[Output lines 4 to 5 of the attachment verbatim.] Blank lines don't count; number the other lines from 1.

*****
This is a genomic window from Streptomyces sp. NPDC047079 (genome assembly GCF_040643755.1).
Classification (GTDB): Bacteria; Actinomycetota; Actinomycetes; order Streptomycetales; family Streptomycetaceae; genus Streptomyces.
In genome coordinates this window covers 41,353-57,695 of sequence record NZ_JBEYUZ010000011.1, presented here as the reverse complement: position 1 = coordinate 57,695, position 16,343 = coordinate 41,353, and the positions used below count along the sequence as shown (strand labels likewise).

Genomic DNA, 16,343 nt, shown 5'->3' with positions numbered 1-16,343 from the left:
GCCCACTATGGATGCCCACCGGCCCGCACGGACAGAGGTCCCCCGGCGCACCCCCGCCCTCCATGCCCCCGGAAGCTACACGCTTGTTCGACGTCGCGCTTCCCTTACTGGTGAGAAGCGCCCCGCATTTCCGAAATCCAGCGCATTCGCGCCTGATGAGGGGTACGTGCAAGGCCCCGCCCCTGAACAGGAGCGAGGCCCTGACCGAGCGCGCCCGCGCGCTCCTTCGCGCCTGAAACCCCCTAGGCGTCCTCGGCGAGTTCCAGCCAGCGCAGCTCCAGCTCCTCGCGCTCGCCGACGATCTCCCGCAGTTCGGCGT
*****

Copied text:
Genomic DNA, 16,343 nt, shown 5'->3' with positions numbered 1-16,343 from the left:
GCCCACTATGGATGCCCACCGGCCCGCACGGACAGAGGTCCCCCGGCGCACCCCCGCCCTCCATGCCCCCGGAAGCTACACGCTTGTTCGACGTCGCGCTTCCCTTACTGGTGAGAAGCGCCCCGCATTTCCGAAATCCAGCGCATTCGCGCCTGATGAGGGGTACGTGCAAGGCCCCGCCCCTGAACAGGAGCGAGGCCCTGACCGAGCGCGCCCGCGCGCTCCTTCGCGCCTGAAACCCCCTAGGCGTCCTCGGCGAGTTCCAGCCAGCGCAGCTCCAGCTCCTCGCGCTCGCCGACGATCTCCCGCAGTTCGGCGT